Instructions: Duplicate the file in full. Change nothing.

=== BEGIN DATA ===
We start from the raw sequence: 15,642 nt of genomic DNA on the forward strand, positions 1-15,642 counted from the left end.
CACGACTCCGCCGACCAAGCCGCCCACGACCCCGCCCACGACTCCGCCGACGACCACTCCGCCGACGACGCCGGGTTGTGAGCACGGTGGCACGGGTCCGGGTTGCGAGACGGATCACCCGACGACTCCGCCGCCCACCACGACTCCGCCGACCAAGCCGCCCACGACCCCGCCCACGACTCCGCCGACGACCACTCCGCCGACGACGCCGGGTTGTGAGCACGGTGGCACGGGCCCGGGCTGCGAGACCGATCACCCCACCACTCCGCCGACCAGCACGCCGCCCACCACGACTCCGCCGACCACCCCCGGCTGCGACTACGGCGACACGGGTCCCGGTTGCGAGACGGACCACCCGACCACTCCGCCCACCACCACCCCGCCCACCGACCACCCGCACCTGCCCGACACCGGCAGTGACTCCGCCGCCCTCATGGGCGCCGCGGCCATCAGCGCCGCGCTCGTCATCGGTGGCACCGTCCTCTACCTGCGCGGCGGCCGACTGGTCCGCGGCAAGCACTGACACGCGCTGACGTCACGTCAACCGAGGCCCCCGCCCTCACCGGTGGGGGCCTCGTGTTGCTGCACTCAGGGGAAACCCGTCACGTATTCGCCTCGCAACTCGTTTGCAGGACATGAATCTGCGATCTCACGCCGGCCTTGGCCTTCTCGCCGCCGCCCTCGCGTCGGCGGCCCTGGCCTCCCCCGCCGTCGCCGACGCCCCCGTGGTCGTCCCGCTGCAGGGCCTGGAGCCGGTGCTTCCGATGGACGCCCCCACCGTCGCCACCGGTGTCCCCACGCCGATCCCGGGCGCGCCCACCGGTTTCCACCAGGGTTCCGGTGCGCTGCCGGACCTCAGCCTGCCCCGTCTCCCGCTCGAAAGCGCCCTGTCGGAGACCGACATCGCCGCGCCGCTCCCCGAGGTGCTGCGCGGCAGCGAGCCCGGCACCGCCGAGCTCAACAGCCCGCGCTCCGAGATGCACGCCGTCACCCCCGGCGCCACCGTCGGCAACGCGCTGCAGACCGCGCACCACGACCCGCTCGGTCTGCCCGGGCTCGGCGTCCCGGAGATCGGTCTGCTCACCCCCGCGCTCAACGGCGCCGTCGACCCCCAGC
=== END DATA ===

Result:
We start from the raw sequence: 15,642 nt of genomic DNA on the forward strand, positions 1-15,642 counted from the left end.
CACGACTCCGCCGACCAAGCCGCCCACGACCCCGCCCACGACTCCGCCGACGACCACTCCGCCGACGACGCCGGGTTGTGAGCACGGTGGCACGGGTCCGGGTTGCGAGACGGATCACCCGACGACTCCGCCGCCCACCACGACTCCGCCGACCAAGCCGCCCACGACCCCGCCCACGACTCCGCCGACGACCACTCCGCCGACGACGCCGGGTTGTGAGCACGGTGGCACGGGCCCGGGCTGCGAGACCGATCACCCCACCACTCCGCCGACCAGCACGCCGCCCACCACGACTCCGCCGACCACCCCCGGCTGCGACTACGGCGACACGGGTCCCGGTTGCGAGACGGACCACCCGACCACTCCGCCCACCACCACCCCGCCCACCGACCACCCGCACCTGCCCGACACCGGCAGTGACTCCGCCGCCCTCATGGGCGCCGCGGCCATCAGCGCCGCGCTCGTCATCGGTGGCACCGTCCTCTACCTGCGCGGCGGCCGACTGGTCCGCGGCAAGCACTGACACGCGCTGACGTCACGTCAACCGAGGCCCCCGCCCTCACCGGTGGGGGCCTCGTGTTGCTGCACTCAGGGGAAACCCGTCACGTATTCGCCTCGCAACTCGTTTGCAGGACATGAATCTGCGATCTCACGCCGGCCTTGGCCTTCTCGCCGCCGCCCTCGCGTCGGCGGCCCTGGCCTCCCCCGCCGTCGCCGACGCCCCCGTGGTCGTCCCGCTGCAGGGCCTGGAGCCGGTGCTTCCGATGGACGCCCCCACCGTCGCCACCGGTGTCCCCACGCCGATCCCGGGCGCGCCCACCGGTTTCCACCAGGGTTCCGGTGCGCTGCCGGACCTCAGCCTGCCCCGTCTCCCGCTCGAAAGCGCCCTGTCGGAGACCGACATCGCCGCGCCGCTCCCCGAGGTGCTGCGCGGCAGCGAGCCCGGCACCGCCGAGCTCAACAGCCCGCGCTCCGAGATGCACGCCGTCACCCCCGGCGCCACCGTCGGCAACGCGCTGCAGACCGCGCACCACGACCCGCTCGGTCTGCCCGGGCTCGGCGTCCCGGAGATCGGTCTGCTCACCCCCGCGCTCAACGGCGCCGTCGACCCCCAGC